When Rachel Sybor told her family and friends she was going on mission at the age of 22, they were more than surprised. They thought she was nuts.
“‘Three years in Africa? You just graduated college! Are you crazy?’ That’s all I heard before I left for Cameroon,” she says. Rachel spent three years teaching math and physics to junior high students in Kumbo, Cameroon with Lay Mission-Helpers Association.
Rachel wasn’t crazy. She was answering God’s call for her life.
“I felt a call to go to Africa before I even graduated from college,” she says. Rachel hadn’t always heard God’s voice clearly. Growing up, her religious experience was all over the map. Her dad was Catholic, but the family attended Episcopalian, nondenominational, and charismatic churches; but when it came time for college, she choose a Catholic institution. It was there that she converted to Catholicism and first felt the desire to serve.
“I didn’t know much about being a missionary, but when I met with the staff at Lay Mission-Helpers, I felt a connection,” she says. “Being a missionary is about how you live your life. It felt so normal.”
Acclimating to the mission field had its challenges, but not in ways she expected. “At first I was overwhelmed. I had 60 students in a classroom at a time. I couldn’t tell the students apart. They all wore navy blue sweaters, white shirts, black pants, and black shoes; and they had these beautiful shaved heads,” she says. “I remember somewhere in my second year sitting in the back of the chapel and I could tell who they were from the back of their heads. I realized that I knew them, individually, and that we had built relationships.”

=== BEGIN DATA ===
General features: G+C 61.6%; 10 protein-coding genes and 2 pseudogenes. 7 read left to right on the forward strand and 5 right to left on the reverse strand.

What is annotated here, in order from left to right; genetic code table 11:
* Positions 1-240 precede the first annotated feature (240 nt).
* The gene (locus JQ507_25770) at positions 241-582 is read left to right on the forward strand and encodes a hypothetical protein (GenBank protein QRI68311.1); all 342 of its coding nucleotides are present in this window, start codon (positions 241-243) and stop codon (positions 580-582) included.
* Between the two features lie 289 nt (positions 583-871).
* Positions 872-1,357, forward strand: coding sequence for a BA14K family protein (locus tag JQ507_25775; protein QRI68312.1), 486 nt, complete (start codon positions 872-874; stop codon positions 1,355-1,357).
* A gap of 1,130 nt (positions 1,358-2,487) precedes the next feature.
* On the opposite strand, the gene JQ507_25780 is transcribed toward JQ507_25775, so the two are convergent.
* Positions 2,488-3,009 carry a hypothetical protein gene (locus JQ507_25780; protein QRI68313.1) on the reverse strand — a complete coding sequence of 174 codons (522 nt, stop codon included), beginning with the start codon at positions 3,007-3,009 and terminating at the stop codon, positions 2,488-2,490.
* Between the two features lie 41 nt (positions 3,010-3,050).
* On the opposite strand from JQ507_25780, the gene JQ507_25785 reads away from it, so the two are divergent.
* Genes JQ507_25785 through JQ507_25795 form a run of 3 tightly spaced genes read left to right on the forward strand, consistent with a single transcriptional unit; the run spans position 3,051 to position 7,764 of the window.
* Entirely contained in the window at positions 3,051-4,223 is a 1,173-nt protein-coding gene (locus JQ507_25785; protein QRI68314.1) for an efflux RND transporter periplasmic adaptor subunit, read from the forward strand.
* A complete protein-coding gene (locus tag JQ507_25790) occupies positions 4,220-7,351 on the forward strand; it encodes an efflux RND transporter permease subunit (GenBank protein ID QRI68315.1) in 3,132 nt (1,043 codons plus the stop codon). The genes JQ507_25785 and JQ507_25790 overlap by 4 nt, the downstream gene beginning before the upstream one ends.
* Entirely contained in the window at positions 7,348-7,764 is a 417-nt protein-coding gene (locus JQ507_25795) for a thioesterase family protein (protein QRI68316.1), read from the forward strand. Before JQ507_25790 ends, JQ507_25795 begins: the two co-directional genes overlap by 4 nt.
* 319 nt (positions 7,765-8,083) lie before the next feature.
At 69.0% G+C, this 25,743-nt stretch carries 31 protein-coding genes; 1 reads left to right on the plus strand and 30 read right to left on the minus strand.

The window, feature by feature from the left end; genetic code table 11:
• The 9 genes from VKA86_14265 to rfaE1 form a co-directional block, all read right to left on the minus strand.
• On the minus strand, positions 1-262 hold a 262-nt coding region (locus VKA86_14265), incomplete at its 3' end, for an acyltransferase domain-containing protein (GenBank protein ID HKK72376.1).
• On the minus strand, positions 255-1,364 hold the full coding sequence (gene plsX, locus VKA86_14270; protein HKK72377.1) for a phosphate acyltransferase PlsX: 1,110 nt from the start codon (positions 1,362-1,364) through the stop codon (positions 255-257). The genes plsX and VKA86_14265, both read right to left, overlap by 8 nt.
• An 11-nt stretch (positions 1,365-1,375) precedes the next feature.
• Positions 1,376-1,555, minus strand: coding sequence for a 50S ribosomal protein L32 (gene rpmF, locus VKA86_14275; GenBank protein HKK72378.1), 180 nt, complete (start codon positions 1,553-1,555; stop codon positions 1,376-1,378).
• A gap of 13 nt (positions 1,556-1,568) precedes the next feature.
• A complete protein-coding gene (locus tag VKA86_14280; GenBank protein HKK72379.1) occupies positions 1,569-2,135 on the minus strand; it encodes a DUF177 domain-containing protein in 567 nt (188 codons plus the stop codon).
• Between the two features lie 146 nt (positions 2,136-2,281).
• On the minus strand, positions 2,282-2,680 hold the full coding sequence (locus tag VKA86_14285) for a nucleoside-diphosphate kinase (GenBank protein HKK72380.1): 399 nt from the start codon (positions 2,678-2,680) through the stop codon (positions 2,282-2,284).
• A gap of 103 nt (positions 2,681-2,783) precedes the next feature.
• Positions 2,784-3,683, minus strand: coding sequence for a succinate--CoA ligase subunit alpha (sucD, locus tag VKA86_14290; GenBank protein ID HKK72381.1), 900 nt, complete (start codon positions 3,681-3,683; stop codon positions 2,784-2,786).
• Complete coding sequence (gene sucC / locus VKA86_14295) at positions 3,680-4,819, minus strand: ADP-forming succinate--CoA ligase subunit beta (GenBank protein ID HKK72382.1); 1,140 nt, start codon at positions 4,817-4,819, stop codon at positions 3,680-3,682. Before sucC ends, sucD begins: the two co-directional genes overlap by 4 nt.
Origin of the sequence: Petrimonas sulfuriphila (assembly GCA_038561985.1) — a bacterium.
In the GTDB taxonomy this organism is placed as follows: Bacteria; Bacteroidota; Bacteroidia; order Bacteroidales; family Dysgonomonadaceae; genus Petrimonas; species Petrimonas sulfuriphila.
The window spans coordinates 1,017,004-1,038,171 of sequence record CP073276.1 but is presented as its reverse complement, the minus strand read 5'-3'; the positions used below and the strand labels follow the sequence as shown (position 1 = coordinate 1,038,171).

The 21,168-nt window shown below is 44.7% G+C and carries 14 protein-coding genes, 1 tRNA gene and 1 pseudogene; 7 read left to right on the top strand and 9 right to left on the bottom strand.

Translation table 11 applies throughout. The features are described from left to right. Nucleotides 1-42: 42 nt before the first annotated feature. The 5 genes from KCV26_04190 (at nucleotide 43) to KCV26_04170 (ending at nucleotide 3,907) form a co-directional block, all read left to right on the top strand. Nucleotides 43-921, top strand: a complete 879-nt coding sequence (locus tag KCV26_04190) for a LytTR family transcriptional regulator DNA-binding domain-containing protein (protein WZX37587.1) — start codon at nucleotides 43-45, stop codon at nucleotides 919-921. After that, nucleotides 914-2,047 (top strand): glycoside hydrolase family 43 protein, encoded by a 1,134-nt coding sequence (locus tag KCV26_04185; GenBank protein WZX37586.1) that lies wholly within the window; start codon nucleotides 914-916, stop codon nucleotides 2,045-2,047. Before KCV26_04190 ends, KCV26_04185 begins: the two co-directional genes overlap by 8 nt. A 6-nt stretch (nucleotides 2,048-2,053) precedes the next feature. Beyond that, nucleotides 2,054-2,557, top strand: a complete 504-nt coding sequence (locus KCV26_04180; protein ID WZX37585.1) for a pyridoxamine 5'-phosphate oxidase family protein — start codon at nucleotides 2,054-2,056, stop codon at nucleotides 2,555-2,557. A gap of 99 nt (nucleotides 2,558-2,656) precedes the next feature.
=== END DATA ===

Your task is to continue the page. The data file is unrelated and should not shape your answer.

During her teaching term, Rachel lived on the campus of the school. Every afternoon during free time, two or three of her students would sit on her porch and review homework. “I loved those one-on-one times and that moment when they got what I was trying to teach them.” Rachel didn’t know it, but God was slowing knitting together her passion for teaching, her belief in the value of each life, and her desire to serve in a nursing career.
During one summer in Cameroon, Rachel got her first glimpse into nursing when she volunteered at a local hospital. “I was essentially a candy striper,” she says. “I played with the kids, took the blood pressure of pregnant women, assisted with well baby visits.” Something started to change in her. “When I was helping as a nurse I realized what I was missing in the classroom—touching patients and working with them one-on-one filled in these gaps and made me feel more present in their lives.”
She began to make a transition from being in a classroom to being at a bedside. When she returned home from the mission field, Rachel was already enrolled in a nursing program. Now at age 32, she has been a certified pediatric nurse and clinical nurse leader for four years. She works in the pediatric unit at the University of Maryland Medical Center, Baltimore, and is currently a board member for Lay Mission-Helpers.
You might not know from looking at her that she spent time as a missionary, but to Rachel, her years in Cameroon are woven into the fabric of her being. “Because I went to the missions when I was younger, the experience helped form my adult self—my desires, what I am passionate about, what moves me and what makes me angry.”
The unifying piece between teaching in Africa and nursing now is her Catholic faith. Each day brings an opportunity to live her faith, just like she did while on mission. “In my job, we take care of kids that are dying or have a baseline disorder and will never get better,” she says. “These kids are going to be sick whether I am here or not, or get chemo today whether I am their nurse or not,” she adds. “My faith brings optimism to my job. Whether it is for the next 12 hours or 3 days, my job is to be present to them and show that they can be cared for in that moment.”
These days, no one thinks Rachel is crazy for having followed her heart. Whenever she tells her story, she hears “Three years! That’s amazing! Did you love it?” Her answer is always, “Yes.”